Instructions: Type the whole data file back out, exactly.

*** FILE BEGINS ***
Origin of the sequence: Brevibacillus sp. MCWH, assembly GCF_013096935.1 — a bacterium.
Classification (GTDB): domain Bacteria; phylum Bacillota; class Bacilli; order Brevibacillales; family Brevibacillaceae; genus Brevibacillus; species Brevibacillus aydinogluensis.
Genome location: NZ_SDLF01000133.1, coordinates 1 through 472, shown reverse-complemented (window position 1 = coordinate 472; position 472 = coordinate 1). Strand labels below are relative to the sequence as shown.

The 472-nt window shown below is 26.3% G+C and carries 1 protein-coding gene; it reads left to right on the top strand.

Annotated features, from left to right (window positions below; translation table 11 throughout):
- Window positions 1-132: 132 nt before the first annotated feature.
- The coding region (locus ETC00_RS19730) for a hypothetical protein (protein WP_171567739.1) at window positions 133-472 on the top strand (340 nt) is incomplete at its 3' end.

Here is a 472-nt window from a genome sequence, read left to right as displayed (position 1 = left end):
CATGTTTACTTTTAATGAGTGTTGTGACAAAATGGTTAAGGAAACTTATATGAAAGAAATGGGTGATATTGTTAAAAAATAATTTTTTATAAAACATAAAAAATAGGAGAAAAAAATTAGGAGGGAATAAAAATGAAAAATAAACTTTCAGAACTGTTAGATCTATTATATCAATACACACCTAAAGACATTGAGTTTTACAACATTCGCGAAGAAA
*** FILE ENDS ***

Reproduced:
Origin of the sequence: Brevibacillus sp. MCWH, assembly GCF_013096935.1 — a bacterium.
Classification (GTDB): domain Bacteria; phylum Bacillota; class Bacilli; order Brevibacillales; family Brevibacillaceae; genus Brevibacillus; species Brevibacillus aydinogluensis.
Genome location: NZ_SDLF01000133.1, coordinates 1 through 472, shown reverse-complemented (window position 1 = coordinate 472; position 472 = coordinate 1). Strand labels below are relative to the sequence as shown.

The 472-nt window shown below is 26.3% G+C and carries 1 protein-coding gene; it reads left to right on the top strand.

Annotated features, from left to right (window positions below; translation table 11 throughout):
- Window positions 1-132: 132 nt before the first annotated feature.
- The coding region (locus ETC00_RS19730) for a hypothetical protein (protein WP_171567739.1) at window positions 133-472 on the top strand (340 nt) is incomplete at its 3' end.

Here is a 472-nt window from a genome sequence, read left to right as displayed (position 1 = left end):
CATGTTTACTTTTAATGAGTGTTGTGACAAAATGGTTAAGGAAACTTATATGAAAGAAATGGGTGATATTGTTAAAAAATAATTTTTTATAAAACATAAAAAATAGGAGAAAAAAATTAGGAGGGAATAAAAATGAAAAATAAACTTTCAGAACTGTTAGATCTATTATATCAATACACACCTAAAGACATTGAGTTTTACAACATTCGCGAAGAAA